Before I deleted Facebook when I realized that ol’ Zuck was watching me watch Netflix and using the gathered data to get me to buy things I probably actually want against my will, I played a little prank on one of my friends, which drove him to — well, I’ll get to that part later.

While minor capers are a good laugh and all, the Long Con is what we strive for, him and I, and I’m always on the lookout for a way to subvert his life. So once I noticed a loophole in the Facebook Advertising world, I figured I’d give it a real shot. Now this giant social media company allows you to buy ads on their platform and target them at people in your friends list based on their interests and hobbies and hopes and dreams, but they don’t want you targeting individual people, so the directed lists need to contain at least 20 people. However, if you play with the settings by creating a list of 19 females and 1 prankable male, then target only males from that list, a small investment allows you to show only the prankee whatever you want under the guise of ads.

The first step was to create an actual website for a psychiatrist, linked to from one ad alluding to his sociopathy and another casually referring a band he’d been in years earlier. He gets pet peeved by coffee drinkers who mispronounce “espresso”, so suddenly Starbucks-linking “Express-o Yourself” ads start appearing in his face. Then I started getting more explicit to his recent non-internet musings. He would bring up a topic in conversation, from George Foreman to Sheryl Crow to his own hairiness, and within a day he’d get a flurry of promotions for sweet grills and winding roads and 7-blade razors on his screen. Once he finally mentioned that the specificity of current ads on the internet was freaking him out a bit, I took that as my cue to turn on the gaslight and really get to work. I would include photos closely resembling his family members, which when clicked would coax him to buy kidnapping insurance, and for the next week I ensured he got inundated with firearm ads, most of them mentioning a fictional increased crime rate in his neighbourhood. These ones got to him enough that he went out and got a handgun to “protect (his) family from this dangerous world.” Skittish and afraid, he began locking himself in his house for days on end. I had him right where I wanted him, and it was time to take it up a notch.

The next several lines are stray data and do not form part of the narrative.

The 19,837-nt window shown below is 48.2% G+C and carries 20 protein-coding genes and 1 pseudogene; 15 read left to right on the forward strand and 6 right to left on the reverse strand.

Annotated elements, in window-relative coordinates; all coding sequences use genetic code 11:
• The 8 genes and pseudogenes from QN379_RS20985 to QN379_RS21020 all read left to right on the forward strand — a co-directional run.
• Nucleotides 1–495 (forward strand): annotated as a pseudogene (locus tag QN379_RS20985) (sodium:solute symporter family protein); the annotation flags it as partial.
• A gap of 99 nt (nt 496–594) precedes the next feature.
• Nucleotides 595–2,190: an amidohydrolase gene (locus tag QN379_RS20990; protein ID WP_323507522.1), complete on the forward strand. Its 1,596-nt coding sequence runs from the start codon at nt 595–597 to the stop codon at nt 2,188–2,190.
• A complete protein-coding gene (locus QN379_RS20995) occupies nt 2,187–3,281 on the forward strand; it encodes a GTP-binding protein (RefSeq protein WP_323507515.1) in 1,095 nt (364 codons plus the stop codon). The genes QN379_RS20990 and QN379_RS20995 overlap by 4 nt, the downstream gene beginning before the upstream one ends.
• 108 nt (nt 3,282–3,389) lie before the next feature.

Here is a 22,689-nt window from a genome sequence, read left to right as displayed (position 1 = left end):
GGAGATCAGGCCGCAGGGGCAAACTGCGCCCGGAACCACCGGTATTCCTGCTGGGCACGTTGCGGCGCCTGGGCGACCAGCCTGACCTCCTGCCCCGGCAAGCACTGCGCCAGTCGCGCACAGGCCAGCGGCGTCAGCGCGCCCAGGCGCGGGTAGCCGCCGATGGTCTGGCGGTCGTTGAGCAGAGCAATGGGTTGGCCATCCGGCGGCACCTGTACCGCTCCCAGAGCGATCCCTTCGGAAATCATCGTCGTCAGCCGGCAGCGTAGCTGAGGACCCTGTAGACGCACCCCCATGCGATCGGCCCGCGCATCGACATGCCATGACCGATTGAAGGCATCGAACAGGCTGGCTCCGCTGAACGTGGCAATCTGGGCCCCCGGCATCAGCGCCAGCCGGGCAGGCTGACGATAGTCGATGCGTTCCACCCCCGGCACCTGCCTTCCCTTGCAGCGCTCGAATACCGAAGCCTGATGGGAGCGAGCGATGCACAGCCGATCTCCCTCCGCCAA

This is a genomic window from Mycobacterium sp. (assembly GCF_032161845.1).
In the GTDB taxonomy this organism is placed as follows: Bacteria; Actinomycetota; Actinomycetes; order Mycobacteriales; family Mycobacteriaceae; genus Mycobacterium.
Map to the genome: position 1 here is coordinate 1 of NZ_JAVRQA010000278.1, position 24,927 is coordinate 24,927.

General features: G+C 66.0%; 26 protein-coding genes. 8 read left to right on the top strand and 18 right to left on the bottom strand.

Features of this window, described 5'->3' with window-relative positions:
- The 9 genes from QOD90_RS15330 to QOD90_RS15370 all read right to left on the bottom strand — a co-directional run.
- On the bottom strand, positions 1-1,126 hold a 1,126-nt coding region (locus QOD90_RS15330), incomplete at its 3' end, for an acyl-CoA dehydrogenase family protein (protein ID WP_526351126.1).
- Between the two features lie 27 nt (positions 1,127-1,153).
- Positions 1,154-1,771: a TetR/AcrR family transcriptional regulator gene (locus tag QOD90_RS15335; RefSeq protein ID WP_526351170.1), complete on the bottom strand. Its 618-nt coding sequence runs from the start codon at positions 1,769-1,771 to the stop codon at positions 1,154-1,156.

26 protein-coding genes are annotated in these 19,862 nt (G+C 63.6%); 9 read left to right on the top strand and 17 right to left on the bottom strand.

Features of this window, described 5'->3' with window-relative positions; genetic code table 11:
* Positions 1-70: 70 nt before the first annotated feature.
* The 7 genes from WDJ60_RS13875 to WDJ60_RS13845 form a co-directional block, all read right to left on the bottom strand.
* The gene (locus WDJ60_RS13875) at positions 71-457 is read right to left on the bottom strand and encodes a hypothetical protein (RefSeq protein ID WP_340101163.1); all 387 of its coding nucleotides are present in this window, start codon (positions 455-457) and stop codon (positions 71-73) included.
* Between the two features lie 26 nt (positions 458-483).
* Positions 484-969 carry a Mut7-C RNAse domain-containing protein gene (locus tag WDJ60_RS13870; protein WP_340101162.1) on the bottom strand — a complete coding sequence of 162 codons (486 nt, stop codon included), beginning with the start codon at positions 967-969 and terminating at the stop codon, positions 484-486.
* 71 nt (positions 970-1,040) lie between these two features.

I hired a few wannabes from my acting class and we all grabbed some prop weapons, put on masks, and bull rushed his house. I made sure to hang back a bit so I could really soak it all in. Out of nowhere, I hear a small explosion, so I hide behind a bush and try to peek in a window. My friend is covered in blood, and he’s definitely screaming in anger and crying in what-have-I-doneness. At this point I run into the house and yell, “You’ve been Long Conned,” which I didn’t even plan but in hindsight was the best thing I could’ve done. He kept crying and didn’t even seem to notice me or understand what a great prank just got played on him. At this point, the cops had shown up – a neighbour must have called them after hearing the fun commotion happening – and arrested my friend for something or other.

I don’t remember the trial very well but my buddy’s in jail now, and I hear he’s having a rough time. I’d visit him but those places give me the creepy jeebies.

[Author’s note: April Fool’s, birthday fool.]

April 1 – Asa Butterfield gets a prank that goes just far enough
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